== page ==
By Gustavo Duch
After taking the tea off the fire, Pierre sat down by the kitchen table. When serving the two steaming cups, I was struck by his Maghreb hands full of grooves where thousands of tiny black particles had penetrated, generating a true Japanese engraving on his skin. ? Is it the fruit of my passion? he told me in anticipation of my indiscretion. ? And if you smell them? opened his hands next to my nose forming a chalice? you can discover it. They did indeed smell like the compost I make in the garden.
I took advantage of that detail, somewhat self-conscious as I was, to start the conversation I longed for so much. Pierre, why so many years highlighting the role of humus for agriculture?
? I suppose? He answered? That in your country the saying that a person should not die without first planting a tree and having a child also works, right? Well, it is clear that they are two fundamental questions so that the life of our species continues to be possible on this planet that welcomes us. Indeed, planting trees - as many as possible - and avoiding deforestation caused by the capitalist hunger for soy monocultures, biofuels or large-scale cattle raising is essential to have the oxygen we need to breathe. It is important to maintain awareness and tension in this regard but I think we forgot something even more relevant. Our bodies, also that of trees and other living beings, the food we have here on this table, everything is mostly an ordered set of millions of carbon molecules. Looking at it with a magnifying glass, too: the glucose that allows us to walk, the vitamins that give us vitality or the proteins that are our tiny skeletons, all are made of carbon. Even the oxygen that photosynthesis that plants give us is the process of digestion of carbon dioxide from the atmosphere.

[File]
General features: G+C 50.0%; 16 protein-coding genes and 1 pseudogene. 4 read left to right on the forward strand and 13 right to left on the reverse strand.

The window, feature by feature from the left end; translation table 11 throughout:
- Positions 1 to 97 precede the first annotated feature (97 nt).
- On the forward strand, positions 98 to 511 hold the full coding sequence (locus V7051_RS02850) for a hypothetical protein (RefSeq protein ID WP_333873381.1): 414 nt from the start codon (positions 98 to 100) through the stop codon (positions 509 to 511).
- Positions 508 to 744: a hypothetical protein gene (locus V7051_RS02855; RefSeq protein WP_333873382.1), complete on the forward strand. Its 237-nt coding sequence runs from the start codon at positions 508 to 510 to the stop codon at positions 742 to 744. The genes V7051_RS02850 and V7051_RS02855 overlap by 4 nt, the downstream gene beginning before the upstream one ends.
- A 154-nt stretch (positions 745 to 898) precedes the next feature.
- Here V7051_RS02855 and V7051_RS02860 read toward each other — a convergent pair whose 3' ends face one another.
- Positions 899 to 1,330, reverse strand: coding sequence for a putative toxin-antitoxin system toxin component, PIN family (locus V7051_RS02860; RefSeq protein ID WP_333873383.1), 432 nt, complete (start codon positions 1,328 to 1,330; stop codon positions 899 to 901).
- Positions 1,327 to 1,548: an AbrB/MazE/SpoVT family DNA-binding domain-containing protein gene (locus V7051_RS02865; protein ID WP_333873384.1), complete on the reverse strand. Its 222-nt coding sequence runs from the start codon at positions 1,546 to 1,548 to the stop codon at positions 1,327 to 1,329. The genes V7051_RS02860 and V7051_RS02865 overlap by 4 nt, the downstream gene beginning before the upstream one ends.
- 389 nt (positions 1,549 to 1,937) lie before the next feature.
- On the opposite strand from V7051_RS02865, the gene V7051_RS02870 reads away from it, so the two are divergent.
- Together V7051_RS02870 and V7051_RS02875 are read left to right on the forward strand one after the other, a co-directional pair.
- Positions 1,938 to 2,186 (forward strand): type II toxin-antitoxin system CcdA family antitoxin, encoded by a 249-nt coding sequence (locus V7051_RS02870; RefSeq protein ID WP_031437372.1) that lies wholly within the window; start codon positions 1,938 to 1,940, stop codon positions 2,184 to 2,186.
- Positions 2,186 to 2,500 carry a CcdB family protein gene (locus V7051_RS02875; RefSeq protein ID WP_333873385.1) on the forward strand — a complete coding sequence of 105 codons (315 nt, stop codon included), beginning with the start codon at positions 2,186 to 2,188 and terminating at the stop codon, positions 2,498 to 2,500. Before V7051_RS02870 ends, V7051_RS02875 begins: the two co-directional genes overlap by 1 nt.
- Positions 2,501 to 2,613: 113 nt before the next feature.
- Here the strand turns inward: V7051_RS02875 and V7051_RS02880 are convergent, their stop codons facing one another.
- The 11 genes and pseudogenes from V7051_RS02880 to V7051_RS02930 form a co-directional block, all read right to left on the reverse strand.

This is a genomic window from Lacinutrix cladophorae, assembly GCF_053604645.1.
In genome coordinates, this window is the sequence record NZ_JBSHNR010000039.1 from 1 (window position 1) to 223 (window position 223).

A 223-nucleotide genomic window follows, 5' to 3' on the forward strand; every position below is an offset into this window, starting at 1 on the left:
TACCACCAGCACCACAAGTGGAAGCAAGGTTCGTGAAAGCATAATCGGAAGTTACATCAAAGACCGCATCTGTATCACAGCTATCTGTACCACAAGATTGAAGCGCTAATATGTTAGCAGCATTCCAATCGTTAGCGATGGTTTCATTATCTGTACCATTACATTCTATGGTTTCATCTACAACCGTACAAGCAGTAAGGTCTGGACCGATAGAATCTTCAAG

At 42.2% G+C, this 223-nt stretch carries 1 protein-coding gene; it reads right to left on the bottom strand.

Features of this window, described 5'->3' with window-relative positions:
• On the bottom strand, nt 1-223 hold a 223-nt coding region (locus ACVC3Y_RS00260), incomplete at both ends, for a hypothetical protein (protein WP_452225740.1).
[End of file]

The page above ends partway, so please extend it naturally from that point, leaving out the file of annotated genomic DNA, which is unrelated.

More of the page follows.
Her enchanting voice pauses for a moment to take the first sip of tea and then she asks me: Have you ever thought that you yourself are nothing more than carbon chains recycled from previous living beings? Perhaps there is carbon in your bones that was once an elm or was a pelican. Well, that's right ... the Earth contains a specific amount of carbon that does not vary over time, it simply changes from one phase to another in a continuous cycle. From the air, to the earth, to the water, to the matter, to the air, to the earth…? And his hands draw a circle on a fictional blackboard. ? So, is it not true that we are not aware of the importance of carbon for our life? It only seems that we take this into account when we review oil reserves, because of course, oil is also nothing but carbon. Old and wrinkled carbon from waiting.
"Well," continues Pierre in a somewhat more relaxed tone but without losing the forcefulness that caught my attention in his talks. "I think it is obvious that our civilization is radically and dangerously disrupting the carbon cycle. The abuse of oil use causes more carbon, more CO2, to be stored in the atmosphere than natural. I say that we are the Coca-Cola civilization, a civilization more charred than normal.
? So our obligation, as true carbon beings, is to return carbon to its proper place, the earth, and thus compensate for this gap that will warm the planet. We have to return the carbon that you lend us, return as much as possible. That's why, dear friend, that's why I compost, humus,? and playing with his eyes as he plays with words right now, concludes? because I am human is my humble contribution for humanity. My work for the last thirty years has consisted of spreading and explaining the need to return to the land, to make fertile land, to transmit and support projects and initiatives in this ‘culture of humus’. Hopefully we will see in these small actions the great capacity for change that it can generate, hopefully we understand that we have to support ‘humanized’ agriculture instead of ‘industrialized‘ agriculture.
He gets up from the table and affectionately tells me to follow him, that he will show me that humus we are talking about. Very close to the garden, in front of three large lines of accumulations of decomposing organic matter, he plunges his hand into the compost and points out that it is very hot, al dente, he says, like a cook trying his stew.
? Making compost, humus, from the remains of our crops, animal excrement, the leftovers of our food should be taught in schools just as they teach adding and subtracting. Plans to recycle as much organic matter as possible should be prominently featured in political party programs.
As a good teacher who was in his youth to finalize the answer to my question, he sums up:? Making humus is essential to correct our excesses, it would allow us to combat climate change with certainty. More humus is more sovereignty.